Background: Immunohistochemical assessment of proliferation may provide additional prognostic information in early breast cancer. However, due to a lack of methodological standards proliferation markers are still not routinely used for determining therapy. Even for Ki67, one of the most widely-studied markers, disagreements over the optimal cutoff exist. Improvements in digital microscopy may provide new avenues to standardise and make data more reproducible.
Methods: We studied the immunohistochemical expression of three markers of proliferation: Ki67, Mini-Chromosome Maintenance protein 2 and Geminin, by conventional light microscope and digital imaging on triplicate TMAs from 309 consecutive cases of primary breast cancers. Differences between the average and the maximum percentage reactivity in tumour cell nuclei from the three TMA cores were investigated to assess the validity of the approach. Time-dependent Receiver Operating Characteristic curves were utilized to obtain optimal expression level cut-offs, which were then correlated with clinico-pathological features and survival.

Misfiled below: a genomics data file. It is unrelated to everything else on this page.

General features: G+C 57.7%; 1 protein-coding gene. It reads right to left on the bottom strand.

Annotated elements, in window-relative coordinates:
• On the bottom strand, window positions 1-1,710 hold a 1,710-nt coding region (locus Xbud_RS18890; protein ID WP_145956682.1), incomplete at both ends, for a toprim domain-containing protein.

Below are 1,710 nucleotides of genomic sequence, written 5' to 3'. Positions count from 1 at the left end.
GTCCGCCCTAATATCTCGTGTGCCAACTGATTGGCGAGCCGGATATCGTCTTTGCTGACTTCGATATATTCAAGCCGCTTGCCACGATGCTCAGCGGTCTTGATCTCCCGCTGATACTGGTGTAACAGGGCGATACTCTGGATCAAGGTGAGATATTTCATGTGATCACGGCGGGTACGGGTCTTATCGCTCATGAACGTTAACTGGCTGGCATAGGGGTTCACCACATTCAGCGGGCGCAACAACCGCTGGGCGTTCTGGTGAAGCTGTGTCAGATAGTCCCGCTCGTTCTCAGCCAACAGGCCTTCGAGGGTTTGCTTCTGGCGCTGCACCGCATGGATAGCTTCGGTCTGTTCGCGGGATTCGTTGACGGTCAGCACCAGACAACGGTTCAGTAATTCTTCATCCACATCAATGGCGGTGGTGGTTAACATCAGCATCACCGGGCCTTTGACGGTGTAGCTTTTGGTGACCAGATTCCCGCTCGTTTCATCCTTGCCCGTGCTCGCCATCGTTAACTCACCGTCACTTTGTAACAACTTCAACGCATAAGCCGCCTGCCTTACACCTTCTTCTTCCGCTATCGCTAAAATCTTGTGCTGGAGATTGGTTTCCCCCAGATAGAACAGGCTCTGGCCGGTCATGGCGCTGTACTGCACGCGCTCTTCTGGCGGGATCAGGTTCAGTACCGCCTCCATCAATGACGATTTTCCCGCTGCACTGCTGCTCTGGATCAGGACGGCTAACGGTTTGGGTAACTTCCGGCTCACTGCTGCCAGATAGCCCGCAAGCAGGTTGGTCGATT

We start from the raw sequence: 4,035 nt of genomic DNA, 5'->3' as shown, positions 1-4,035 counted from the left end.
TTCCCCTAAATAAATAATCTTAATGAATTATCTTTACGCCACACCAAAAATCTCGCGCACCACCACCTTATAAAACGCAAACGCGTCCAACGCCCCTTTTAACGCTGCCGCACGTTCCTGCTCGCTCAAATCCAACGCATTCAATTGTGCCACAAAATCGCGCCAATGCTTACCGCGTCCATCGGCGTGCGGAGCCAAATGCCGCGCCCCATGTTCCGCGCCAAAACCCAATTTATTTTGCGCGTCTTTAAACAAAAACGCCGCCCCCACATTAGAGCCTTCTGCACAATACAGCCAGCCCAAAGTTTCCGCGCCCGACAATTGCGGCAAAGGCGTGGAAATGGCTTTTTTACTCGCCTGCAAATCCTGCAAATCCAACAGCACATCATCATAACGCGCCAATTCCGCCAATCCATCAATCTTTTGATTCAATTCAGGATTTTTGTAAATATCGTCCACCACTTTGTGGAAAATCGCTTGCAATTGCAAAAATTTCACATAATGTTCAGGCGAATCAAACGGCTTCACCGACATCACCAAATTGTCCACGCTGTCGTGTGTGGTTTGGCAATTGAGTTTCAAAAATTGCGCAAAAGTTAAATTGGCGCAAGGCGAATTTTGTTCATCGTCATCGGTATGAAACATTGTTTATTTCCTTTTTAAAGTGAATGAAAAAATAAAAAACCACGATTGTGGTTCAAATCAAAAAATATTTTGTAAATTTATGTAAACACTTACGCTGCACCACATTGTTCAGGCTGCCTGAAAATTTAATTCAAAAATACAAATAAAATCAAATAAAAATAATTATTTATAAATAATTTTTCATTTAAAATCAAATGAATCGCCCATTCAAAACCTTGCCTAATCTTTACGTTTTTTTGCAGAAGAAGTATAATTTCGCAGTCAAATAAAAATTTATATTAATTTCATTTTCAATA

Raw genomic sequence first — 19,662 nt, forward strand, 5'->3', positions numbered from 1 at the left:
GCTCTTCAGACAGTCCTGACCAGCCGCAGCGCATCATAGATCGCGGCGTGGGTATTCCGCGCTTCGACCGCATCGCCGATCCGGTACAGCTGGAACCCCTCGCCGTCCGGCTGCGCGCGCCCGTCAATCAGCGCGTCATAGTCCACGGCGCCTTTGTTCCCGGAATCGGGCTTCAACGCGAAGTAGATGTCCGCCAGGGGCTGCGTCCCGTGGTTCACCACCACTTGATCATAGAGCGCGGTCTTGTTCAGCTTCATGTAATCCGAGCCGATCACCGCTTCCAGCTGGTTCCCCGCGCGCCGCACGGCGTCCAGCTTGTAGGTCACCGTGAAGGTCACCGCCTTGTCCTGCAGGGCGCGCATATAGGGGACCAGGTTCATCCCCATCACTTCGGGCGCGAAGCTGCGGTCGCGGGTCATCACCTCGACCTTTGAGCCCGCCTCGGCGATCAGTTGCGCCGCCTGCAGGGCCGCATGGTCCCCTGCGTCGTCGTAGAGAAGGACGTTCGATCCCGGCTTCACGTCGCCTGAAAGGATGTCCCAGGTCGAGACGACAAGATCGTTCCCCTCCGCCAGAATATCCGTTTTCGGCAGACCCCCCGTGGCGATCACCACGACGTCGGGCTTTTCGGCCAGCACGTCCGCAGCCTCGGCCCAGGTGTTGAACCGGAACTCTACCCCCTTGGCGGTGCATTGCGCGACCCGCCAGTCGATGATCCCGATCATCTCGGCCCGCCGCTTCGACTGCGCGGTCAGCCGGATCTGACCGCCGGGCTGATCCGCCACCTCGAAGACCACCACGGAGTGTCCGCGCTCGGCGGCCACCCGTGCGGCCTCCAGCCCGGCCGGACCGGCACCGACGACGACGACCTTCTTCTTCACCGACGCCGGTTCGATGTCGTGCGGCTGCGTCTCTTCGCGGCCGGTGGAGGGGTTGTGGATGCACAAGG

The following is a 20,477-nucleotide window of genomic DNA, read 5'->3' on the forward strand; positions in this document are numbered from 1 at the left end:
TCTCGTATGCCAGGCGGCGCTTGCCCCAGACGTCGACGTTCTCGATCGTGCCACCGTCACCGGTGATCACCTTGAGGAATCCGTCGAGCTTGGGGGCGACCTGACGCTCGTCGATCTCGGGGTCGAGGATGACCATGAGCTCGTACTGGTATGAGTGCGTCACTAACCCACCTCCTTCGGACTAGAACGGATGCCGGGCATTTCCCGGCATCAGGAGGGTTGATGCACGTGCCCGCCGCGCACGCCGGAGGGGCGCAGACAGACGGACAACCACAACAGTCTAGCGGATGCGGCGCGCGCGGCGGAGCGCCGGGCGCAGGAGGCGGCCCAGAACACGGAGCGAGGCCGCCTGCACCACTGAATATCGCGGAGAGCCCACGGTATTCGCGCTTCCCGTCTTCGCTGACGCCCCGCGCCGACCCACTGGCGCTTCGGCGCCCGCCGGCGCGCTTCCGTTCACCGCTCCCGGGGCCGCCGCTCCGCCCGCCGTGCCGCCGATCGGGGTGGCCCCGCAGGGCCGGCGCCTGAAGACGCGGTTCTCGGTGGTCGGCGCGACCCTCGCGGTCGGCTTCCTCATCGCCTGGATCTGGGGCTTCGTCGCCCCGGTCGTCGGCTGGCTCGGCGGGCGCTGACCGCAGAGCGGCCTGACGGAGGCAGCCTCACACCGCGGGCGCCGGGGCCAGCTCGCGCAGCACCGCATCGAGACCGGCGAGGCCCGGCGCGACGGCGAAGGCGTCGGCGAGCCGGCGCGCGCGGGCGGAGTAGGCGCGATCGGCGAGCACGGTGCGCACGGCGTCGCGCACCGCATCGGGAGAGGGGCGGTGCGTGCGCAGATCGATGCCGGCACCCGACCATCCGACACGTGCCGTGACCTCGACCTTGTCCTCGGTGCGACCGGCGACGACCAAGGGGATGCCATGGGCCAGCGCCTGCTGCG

Results: High concordance between conventional and digital scores was observed for all 3 markers (Ki67: rs = 0.87, P < 0.001; MCM2: rs = 0.94, P < 0.001; and Geminin: rs = 0.86, P < 0.001; Spearman's rank). There was no significant difference according to the number of TMA cores included for either Ki67 or MCM2; analysis of two or three cores produced comparable results. Higher levels of all three proliferation markers were significantly associated with higher grade (P < 0.001) and ER-negativity (P < 0.001). Optimal prognostic cut-offs for percentage expression in the tumour were 8 %, 12 and 2.33 % for Ki67, MCM2 and Geminin respectively. All 3 proliferation marker cutoffs were predictive of 15-year breast cancer-specific survival in univariable Cox regression analyses. In multivariable analysis only lymph node status (HR = 3.9, 95 % CI = 1.79-8.5, P = 0.0006) and histological grade (HR = 1.84, 95 % CI = 1-3.38, P = 0.05) remained significantly prognostic.
Conclusions: Here we show that. MCM2 is a more sensitive marker of proliferation than Ki67 and should be examined in future studies, especially in the lymph node-negative, hormone receptor-positive subgroup. Further, digital microscopy can be used effectively as a high-throughput method to evaluate immunohistochemical expression.